July 4, 1980, was a day I’ll never forget as one of the best and worst things that ever happened to me, happened on that day.
That day was the first date I had with my wonderful wife, Sharon. It was a great time and as you often hear, I knew right away that she was the one I would spend the rest of my life with. We have now been married for over 33 years and have three beautiful daughters.
The bad thing that happened that day was the accident that would change our family forever. My brother Mike severely broke his
neck diving off a small bridge south of my hometown of Marianna, Florida.
I got back to my house that night after dropping Sharon off at her apartment, so excited that we had so much in common. I couldn’t wait to call her the next day. Back then many of us had answering machines, which was very valuable to me because I relied on it to answer any calls that came in for the small construction company I started less than two years earlier. When I saw there were over a dozen messages, I was a little confused because I had just checked it around noon that day.
What I heard ripped my heart out. A message from my mom telling me, “Danny your brother had a terrible accident, call immediately,” followed by tearful messages over the next few hours: “Mike is on his way to Tallahassee, it is not looking good, please call me honey;” “Danny where are you, we need you;” “Danny, they do not think Mike is going to make it, please get to Tallahassee Memorial Hospital as soon as you can!”
I was completely stunned and numb. Think about the “communication frustration” we all experienced back then. I couldn’t just pick up my cell phone and find out what was going on. It’s not like today with our cellphones, texting, emails, Facebooking, etc.
I knew what I needed to do was quickly grab a few clothes and drive the 268 miles to Tallahassee as fast as possible. I drove very fast, unconcerned about speeding tickets, because I truly thought I would not see my brother Mike alive again.
Well, I did see him, in the worst shape I have ever seen anyone, in the strangest mechanical bed and hooked to more wires and tubes than I thought possible.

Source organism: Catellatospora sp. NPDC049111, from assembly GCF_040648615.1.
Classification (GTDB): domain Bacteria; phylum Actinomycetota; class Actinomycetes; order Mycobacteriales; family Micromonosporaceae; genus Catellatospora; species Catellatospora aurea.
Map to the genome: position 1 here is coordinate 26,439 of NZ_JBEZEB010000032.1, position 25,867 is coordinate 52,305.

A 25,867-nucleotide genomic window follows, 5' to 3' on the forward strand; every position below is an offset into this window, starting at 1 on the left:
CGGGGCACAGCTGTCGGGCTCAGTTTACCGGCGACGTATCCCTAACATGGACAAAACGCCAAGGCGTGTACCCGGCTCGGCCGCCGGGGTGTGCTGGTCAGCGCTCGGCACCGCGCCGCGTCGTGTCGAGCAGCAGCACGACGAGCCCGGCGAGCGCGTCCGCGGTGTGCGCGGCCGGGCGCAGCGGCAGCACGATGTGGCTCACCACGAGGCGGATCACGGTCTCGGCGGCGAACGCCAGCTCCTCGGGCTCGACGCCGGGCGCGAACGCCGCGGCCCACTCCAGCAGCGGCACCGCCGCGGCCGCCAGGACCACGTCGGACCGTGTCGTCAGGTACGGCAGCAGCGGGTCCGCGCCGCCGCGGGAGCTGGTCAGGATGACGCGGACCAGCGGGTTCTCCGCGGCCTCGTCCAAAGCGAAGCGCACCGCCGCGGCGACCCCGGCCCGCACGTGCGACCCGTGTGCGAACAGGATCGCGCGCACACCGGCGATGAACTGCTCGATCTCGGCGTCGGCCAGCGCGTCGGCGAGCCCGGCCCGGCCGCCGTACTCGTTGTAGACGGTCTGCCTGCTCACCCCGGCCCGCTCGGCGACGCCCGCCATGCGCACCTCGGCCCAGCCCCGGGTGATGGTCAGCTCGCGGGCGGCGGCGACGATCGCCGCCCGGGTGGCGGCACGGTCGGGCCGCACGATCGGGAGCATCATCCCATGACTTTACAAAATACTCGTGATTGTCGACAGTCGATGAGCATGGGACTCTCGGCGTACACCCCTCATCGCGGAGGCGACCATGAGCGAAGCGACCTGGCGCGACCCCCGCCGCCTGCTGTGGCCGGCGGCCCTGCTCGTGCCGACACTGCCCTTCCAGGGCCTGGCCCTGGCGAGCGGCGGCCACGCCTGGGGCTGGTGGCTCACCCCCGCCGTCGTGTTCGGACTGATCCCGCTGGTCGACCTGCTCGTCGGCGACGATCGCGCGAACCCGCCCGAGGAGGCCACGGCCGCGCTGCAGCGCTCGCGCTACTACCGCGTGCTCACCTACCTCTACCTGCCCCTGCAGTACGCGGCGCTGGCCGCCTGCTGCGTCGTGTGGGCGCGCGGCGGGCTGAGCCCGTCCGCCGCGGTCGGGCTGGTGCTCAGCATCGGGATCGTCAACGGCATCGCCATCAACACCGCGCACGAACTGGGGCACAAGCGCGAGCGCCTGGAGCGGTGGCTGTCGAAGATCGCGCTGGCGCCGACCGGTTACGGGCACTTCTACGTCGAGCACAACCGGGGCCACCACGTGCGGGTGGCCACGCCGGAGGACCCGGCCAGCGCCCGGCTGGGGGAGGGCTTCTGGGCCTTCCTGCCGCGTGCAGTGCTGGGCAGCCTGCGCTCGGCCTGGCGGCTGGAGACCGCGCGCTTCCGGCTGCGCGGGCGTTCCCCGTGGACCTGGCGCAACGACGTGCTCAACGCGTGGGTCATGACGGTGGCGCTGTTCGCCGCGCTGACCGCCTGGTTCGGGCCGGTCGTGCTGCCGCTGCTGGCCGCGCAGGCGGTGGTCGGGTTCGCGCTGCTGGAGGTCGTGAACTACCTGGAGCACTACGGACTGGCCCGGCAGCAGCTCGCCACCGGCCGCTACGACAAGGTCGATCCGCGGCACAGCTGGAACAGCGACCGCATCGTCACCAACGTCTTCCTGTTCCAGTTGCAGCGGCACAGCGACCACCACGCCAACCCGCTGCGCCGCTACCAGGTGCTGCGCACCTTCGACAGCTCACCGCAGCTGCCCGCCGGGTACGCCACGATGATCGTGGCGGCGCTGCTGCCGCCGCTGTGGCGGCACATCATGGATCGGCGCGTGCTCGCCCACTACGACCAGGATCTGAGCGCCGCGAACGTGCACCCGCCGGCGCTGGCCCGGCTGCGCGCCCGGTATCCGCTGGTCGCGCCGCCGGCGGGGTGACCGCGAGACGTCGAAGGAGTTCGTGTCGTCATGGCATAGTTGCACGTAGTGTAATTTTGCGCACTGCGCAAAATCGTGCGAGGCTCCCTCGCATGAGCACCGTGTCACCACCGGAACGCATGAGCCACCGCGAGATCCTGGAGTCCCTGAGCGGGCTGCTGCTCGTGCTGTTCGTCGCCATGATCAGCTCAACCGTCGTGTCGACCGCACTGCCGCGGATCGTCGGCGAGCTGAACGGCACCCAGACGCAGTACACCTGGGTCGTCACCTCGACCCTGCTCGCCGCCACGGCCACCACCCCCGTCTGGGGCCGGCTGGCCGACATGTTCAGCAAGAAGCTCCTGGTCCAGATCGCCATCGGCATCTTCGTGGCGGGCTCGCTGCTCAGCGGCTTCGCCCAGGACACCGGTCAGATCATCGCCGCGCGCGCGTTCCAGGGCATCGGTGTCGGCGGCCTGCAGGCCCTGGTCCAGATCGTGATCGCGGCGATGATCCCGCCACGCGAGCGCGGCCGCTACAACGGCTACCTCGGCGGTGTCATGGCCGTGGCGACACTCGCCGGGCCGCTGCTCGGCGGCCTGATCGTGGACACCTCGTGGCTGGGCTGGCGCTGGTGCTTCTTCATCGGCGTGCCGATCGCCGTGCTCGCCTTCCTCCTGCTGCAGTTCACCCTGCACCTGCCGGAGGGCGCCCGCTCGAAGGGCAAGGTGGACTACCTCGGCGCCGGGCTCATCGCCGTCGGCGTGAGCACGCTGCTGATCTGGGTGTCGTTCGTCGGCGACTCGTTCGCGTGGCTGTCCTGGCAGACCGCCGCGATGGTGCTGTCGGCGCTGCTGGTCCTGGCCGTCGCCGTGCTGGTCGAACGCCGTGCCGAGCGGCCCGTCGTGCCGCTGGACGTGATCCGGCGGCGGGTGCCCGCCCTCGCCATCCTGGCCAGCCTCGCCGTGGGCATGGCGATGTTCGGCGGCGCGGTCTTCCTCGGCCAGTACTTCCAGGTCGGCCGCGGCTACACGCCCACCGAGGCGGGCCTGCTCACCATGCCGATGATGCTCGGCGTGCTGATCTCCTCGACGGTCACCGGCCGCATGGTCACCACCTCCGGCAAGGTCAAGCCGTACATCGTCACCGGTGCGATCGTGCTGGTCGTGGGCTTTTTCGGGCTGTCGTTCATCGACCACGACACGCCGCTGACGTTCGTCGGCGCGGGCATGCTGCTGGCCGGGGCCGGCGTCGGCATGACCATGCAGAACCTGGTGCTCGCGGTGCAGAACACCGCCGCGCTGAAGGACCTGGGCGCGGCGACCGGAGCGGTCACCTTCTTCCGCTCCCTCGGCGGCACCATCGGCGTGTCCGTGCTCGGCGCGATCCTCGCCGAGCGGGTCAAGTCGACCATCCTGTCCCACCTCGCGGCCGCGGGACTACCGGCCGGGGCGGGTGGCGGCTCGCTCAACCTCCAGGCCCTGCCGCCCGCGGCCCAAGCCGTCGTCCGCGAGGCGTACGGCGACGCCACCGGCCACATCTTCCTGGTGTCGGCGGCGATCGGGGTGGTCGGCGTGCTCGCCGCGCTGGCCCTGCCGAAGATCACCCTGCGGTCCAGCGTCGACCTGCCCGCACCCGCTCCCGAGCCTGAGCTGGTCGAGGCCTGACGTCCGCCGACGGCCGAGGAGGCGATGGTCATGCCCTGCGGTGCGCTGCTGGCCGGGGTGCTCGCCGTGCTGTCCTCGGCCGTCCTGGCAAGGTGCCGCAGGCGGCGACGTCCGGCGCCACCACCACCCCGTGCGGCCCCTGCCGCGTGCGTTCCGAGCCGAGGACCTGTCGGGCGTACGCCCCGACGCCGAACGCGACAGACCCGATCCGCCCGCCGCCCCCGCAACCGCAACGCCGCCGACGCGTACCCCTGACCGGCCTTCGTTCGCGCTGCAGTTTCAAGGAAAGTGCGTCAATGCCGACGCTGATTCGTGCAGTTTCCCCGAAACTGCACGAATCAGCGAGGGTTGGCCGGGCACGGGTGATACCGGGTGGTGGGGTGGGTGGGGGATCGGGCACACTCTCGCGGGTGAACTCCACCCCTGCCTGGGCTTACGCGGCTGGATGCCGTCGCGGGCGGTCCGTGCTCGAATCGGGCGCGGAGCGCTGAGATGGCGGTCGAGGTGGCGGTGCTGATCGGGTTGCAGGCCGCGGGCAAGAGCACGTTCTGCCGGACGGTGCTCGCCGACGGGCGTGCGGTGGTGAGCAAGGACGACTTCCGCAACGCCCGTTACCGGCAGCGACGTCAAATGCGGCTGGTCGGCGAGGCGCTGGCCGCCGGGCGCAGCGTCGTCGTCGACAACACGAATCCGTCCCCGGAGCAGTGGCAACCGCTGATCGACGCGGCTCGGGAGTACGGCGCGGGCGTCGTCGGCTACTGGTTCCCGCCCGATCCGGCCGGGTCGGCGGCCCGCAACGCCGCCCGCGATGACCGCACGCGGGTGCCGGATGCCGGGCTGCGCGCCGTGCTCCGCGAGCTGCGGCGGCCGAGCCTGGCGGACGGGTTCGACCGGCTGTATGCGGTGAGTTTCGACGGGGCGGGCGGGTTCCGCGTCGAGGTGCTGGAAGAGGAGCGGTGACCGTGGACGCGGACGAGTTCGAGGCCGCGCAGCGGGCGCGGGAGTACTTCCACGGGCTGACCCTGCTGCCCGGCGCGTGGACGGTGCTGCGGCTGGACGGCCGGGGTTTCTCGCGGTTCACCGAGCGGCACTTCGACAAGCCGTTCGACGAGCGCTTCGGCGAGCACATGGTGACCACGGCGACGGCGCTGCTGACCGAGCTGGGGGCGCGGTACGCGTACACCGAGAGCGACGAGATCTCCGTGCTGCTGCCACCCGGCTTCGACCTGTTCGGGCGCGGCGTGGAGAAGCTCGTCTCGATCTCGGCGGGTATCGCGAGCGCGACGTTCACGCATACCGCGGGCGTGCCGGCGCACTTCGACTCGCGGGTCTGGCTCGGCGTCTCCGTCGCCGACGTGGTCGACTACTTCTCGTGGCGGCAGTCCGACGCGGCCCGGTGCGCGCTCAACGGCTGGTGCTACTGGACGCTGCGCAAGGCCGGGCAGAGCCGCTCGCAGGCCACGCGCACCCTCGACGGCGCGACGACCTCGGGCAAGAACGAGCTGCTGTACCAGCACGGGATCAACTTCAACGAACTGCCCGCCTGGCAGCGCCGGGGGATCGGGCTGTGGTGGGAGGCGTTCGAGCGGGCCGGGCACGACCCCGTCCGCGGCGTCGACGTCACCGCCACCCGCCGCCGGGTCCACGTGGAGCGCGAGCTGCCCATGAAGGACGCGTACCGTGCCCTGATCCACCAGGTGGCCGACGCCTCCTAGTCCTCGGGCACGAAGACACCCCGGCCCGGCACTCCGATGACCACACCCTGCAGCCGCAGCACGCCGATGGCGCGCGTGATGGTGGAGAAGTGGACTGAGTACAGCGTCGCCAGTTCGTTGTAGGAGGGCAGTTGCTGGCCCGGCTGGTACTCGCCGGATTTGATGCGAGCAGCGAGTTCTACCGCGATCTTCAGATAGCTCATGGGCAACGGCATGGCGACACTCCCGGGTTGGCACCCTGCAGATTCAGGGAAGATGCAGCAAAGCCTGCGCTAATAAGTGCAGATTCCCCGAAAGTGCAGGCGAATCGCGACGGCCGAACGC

The chapter of his life living as a quadriplegic had begun, with very limited use of his arms, no ability to grip with his hands and almost no feeling below his chest. I don’t know how he endured what he did. My brother was tough and “steadfast,” which is somewhat of a polite way of saying, “stubborn as a mule!”
You have no idea how well that trait served him over the years . . .
Mike kept pushing, working hard, learning more about his condition and rarely showing a sad or “poor, pitiful me” attitude. Looking back I often wonder how I would have handled this terrible luck. You have tounderstand Mike was not one who sat around. Mike had his own small construction business around Marianna, helping set up house trailers, doing repairs, erecting farm buildings, etc. He was also one of the few people allowed to work on the well known Russ House by its longtime owner. He told me some cool stories about that special place.
He also loved his horses and enjoyed many multi-day camping trips to the old “Sand Hills” just south of where he lived. He was tall, slender and full of life.
Many people have asked me if Mike was ever married. He was, for several years before his accident, but it didn’t work out and he never had any children. Which is why I think he was always so good to my three daughters and many other kids along the way. There are so many stories I could tell you where Mike spent money buying friends’ children toys, and even built a small log cabin playhouse as a surprise birthday gift for a special young boy. My brother had a big heart behind that tough facade!
Mike continued his rehabilitation at a rehab center in Pensacola, which was nice because it was only an hour from where I lived in Mobile, Alabama. I went to see him as much as I could. I was still struggling to build my young construction business so it was hard to be there more than a couple times a week. It was great being with him, but he was having a hard time and the reality of what was ahead was starting to settle in.
Mike’s doctor asked to meet with the family to discuss Mike’s transition back to his home. He talked about the need for 24-hour care, intense family involvement, the need to completely remodel his home to make it handicap accessible and the stunning statement he shared with us. ”You need to realize, Mike’s life expectancy is only 5-7 years at the most,” the doctor told us.
What did he just say? He is only 26 years old and you are telling us he might not live past 33? Wait a minute . . . I don’t think he knows my brother!
It was clearly a shocking statement to us. When this type of accident happens you always hold out hope that a miracle is going to happen, a medical breakthrough that will enable doctors to patch up the severed spinal cord and he will be walking, riding horses, driving nails and on and on. This was the point when we realized maybe that might not happen. But 5-7 years . . . oh hell no!